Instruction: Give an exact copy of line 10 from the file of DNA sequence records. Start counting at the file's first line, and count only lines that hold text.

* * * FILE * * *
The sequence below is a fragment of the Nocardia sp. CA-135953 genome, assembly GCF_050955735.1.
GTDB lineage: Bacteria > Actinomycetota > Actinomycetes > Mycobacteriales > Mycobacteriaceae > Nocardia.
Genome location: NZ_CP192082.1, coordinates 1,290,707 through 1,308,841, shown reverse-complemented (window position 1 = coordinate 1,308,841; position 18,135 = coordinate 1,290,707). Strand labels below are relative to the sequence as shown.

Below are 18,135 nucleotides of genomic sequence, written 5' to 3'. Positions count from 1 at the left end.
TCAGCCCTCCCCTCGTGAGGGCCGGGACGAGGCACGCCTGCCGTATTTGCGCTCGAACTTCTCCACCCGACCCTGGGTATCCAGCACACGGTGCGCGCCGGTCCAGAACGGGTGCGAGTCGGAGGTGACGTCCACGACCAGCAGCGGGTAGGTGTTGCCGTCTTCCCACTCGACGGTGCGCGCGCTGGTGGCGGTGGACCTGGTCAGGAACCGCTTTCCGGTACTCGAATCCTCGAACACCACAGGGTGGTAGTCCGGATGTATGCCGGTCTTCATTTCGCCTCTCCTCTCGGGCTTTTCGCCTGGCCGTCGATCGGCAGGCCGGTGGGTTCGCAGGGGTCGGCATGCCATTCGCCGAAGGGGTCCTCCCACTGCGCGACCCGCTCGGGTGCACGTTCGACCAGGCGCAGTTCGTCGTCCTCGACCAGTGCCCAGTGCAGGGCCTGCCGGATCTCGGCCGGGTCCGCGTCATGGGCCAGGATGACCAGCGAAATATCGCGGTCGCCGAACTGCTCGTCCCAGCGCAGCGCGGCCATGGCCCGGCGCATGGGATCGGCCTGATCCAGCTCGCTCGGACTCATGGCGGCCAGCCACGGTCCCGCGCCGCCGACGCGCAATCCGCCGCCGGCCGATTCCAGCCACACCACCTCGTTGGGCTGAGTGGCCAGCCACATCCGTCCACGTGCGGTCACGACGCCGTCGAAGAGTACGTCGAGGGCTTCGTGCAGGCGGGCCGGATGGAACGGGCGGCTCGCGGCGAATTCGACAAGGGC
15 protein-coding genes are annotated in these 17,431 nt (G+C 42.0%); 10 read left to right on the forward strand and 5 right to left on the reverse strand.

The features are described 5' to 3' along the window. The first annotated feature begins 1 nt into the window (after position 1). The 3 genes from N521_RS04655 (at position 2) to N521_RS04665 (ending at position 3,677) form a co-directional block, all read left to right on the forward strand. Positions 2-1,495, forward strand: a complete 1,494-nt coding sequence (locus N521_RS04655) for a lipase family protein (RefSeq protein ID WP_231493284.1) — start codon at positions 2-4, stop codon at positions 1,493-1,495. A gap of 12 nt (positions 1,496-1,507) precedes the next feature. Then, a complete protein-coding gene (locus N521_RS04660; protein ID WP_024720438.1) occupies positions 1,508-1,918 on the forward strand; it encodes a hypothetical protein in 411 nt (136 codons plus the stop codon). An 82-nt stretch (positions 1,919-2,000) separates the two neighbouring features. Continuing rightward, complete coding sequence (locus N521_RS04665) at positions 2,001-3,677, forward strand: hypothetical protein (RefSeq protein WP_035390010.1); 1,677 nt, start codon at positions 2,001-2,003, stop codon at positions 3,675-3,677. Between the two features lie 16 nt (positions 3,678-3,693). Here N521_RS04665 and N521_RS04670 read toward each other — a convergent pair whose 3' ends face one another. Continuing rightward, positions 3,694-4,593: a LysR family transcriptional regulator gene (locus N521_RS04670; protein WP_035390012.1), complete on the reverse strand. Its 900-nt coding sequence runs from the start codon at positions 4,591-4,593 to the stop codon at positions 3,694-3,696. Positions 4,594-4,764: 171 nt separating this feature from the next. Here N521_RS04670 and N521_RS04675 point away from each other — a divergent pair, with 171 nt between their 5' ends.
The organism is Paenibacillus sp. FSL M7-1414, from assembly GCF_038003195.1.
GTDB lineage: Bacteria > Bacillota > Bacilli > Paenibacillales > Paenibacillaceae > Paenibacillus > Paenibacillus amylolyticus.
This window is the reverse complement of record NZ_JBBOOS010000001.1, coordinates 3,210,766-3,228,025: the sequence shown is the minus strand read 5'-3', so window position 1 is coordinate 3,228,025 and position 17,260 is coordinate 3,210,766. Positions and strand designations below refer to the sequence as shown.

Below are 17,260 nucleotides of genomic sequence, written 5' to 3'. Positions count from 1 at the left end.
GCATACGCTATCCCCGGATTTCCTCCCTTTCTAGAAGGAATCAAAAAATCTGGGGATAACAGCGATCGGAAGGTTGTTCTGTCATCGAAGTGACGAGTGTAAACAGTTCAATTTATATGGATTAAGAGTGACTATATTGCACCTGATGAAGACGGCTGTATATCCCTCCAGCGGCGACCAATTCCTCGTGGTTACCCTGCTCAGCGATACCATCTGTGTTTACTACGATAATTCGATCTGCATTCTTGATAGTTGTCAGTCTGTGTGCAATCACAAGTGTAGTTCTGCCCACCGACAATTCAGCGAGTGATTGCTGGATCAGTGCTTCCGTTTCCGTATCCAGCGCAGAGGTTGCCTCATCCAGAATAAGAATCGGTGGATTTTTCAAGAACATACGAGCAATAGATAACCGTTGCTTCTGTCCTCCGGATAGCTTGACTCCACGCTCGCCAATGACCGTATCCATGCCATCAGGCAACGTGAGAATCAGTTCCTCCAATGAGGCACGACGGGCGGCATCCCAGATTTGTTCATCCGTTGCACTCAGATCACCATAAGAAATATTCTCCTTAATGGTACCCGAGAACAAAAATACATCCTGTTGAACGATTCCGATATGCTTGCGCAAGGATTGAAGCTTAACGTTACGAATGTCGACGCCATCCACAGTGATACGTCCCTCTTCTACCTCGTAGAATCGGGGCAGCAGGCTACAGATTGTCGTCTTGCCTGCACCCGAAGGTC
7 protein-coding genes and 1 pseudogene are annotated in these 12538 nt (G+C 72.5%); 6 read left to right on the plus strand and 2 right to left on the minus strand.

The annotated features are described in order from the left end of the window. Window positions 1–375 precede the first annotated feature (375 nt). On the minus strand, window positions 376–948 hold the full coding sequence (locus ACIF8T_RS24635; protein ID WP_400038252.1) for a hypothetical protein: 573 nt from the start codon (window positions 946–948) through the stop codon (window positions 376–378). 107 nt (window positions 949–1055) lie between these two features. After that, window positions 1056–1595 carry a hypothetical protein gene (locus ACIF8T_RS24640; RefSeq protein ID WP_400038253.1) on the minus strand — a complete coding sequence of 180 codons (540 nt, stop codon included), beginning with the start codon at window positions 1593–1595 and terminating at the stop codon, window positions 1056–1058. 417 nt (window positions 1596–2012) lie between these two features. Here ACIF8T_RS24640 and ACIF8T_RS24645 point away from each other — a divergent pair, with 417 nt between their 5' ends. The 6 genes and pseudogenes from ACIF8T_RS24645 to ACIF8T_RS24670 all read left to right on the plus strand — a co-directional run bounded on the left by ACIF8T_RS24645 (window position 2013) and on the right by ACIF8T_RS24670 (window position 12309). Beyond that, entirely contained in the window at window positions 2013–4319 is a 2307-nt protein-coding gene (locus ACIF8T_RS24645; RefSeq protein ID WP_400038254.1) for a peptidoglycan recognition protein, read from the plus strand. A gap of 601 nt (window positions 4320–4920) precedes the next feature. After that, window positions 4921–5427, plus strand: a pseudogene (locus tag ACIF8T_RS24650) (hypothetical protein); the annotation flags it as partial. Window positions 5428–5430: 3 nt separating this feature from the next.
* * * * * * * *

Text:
This window is the reverse complement of record NZ_JBBOOS010000001.1, coordinates 3,210,766-3,228,025: the sequence shown is the minus strand read 5'-3', so window position 1 is coordinate 3,228,025 and position 17,260 is coordinate 3,210,766. Positions and strand designations below refer to the sequence as shown.